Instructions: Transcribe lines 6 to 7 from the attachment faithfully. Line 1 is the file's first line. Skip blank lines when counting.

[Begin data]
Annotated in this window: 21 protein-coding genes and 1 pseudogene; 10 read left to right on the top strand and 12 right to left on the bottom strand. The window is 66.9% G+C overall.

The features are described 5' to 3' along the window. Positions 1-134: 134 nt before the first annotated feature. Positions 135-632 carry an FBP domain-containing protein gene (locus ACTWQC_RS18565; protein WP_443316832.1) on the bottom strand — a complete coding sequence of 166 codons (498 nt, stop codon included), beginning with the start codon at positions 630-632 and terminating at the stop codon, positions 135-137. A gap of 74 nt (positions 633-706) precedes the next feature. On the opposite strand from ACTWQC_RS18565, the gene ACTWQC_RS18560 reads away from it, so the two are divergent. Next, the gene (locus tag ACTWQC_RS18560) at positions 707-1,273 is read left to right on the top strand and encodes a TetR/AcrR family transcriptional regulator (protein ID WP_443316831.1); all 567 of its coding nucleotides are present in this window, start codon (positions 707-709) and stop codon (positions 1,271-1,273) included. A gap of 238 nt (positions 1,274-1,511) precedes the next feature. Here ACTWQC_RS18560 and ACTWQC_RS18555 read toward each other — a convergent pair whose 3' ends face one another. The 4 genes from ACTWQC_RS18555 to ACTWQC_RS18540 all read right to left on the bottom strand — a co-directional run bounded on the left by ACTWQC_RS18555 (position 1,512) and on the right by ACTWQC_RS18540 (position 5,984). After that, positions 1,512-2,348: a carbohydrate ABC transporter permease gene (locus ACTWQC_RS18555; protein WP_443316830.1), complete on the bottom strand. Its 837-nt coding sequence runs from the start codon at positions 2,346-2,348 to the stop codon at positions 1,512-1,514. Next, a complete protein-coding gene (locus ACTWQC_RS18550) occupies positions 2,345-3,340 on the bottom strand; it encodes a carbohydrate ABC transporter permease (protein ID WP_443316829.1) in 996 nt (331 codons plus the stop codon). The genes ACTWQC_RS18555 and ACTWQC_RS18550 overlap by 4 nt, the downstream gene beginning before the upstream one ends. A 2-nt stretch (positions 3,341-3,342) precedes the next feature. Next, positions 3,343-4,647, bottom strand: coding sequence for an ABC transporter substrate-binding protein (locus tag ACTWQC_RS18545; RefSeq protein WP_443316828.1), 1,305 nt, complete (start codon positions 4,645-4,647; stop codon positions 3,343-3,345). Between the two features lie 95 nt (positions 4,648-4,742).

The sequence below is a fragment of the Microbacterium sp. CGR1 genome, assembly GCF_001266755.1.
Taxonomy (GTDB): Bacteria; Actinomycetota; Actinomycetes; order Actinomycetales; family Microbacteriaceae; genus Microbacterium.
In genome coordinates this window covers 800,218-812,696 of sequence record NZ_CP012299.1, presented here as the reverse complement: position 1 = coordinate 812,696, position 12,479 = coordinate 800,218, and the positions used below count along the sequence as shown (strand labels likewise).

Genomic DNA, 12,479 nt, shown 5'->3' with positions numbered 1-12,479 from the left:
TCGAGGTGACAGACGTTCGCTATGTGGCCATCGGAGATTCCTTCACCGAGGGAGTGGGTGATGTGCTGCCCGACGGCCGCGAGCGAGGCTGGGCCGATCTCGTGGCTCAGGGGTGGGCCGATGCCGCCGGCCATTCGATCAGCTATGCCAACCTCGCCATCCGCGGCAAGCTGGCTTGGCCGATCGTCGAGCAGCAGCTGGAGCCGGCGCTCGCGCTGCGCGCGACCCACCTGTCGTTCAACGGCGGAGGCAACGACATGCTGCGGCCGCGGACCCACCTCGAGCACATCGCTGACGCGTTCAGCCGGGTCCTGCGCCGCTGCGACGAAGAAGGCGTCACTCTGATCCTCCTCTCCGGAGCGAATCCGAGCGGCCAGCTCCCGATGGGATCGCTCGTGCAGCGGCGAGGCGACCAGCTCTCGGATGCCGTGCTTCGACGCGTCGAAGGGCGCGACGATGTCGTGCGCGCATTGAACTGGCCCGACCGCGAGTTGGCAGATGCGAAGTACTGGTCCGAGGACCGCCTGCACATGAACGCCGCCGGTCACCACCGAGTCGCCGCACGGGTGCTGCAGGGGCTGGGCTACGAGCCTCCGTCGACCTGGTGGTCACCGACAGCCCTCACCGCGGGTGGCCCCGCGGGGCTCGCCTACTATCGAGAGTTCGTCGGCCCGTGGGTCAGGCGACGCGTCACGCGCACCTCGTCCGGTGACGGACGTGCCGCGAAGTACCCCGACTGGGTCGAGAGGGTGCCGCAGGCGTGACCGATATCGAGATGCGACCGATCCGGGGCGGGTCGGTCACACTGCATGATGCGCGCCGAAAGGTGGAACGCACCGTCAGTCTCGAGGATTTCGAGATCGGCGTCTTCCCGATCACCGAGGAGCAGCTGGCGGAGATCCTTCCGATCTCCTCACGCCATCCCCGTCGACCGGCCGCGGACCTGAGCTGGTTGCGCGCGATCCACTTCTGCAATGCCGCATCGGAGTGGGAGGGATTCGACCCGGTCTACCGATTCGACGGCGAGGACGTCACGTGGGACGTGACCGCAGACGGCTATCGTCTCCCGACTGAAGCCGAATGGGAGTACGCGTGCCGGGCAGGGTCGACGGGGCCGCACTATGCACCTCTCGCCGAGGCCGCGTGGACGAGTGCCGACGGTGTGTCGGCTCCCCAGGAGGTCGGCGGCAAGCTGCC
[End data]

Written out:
Genomic DNA, 12,479 nt, shown 5'->3' with positions numbered 1-12,479 from the left:
TCGAGGTGACAGACGTTCGCTATGTGGCCATCGGAGATTCCTTCACCGAGGGAGTGGGTGATGTGCTGCCCGACGGCCGCGAGCGAGGCTGGGCCGATCTCGTGGCTCAGGGGTGGGCCGATGCCGCCGGCCATTCGATCAGCTATGCCAACCTCGCCATCCGCGGCAAGCTGGCTTGGCCGATCGTCGAGCAGCAGCTGGAGCCGGCGCTCGCGCTGCGCGCGACCCACCTGTCGTTCAACGGCGGAGGCAACGACATGCTGCGGCCGCGGACCCACCTCGAGCACATCGCTGACGCGTTCAGCCGGGTCCTGCGCCGCTGCGACGAAGAAGGCGTCACTCTGATCCTCCTCTCCGGAGCGAATCCGAGCGGCCAGCTCCCGATGGGATCGCTCGTGCAGCGGCGAGGCGACCAGCTCTCGGATGCCGTGCTTCGACGCGTCGAAGGGCGCGACGATGTCGTGCGCGCATTGAACTGGCCCGACCGCGAGTTGGCAGATGCGAAGTACTGGTCCGAGGACCGCCTGCACATGAACGCCGCCGGTCACCACCGAGTCGCCGCACGGGTGCTGCAGGGGCTGGGCTACGAGCCTCCGTCGACCTGGTGGTCACCGACAGCCCTCACCGCGGGTGGCCCCGCGGGGCTCGCCTACTATCGAGAGTTCGTCGGCCCGTGGGTCAGGCGACGCGTCACGCGCACCTCGTCCGGTGACGGACGTGCCGCGAAGTACCCCGACTGGGTCGAGAGGGTGCCGCAGGCGTGACCGATATCGAGATGCGACCGATCCGGGGCGGGTCGGTCACACTGCATGATGCGCGCCGAAAGGTGGAACGCACCGTCAGTCTCGAGGATTTCGAGATCGGCGTCTTCCCGATCACCGAGGAGCAGCTGGCGGAGATCCTTCCGATCTCCTCACGCCATCCCCGTCGACCGGCCGCGGACCTGAGCTGGTTGCGCGCGATCCACTTCTGCAATGCCGCATCGGAGTGGGAGGGATTCGACCCGGTCTACCGATTCGACGGCGAGGACGTCACGTGGGACGTGACCGCAGACGGCTATCGTCTCCCGACTGAAGCCGAATGGGAGTACGCGTGCCGGGCAGGGTCGACGGGGCCGCACTATGCACCTCTCGCCGAGGCCGCGTGGACGAGTGCCGACGGTGTGTCGGCTCCCCAGGAGGTCGGCGGCAAGCTGCC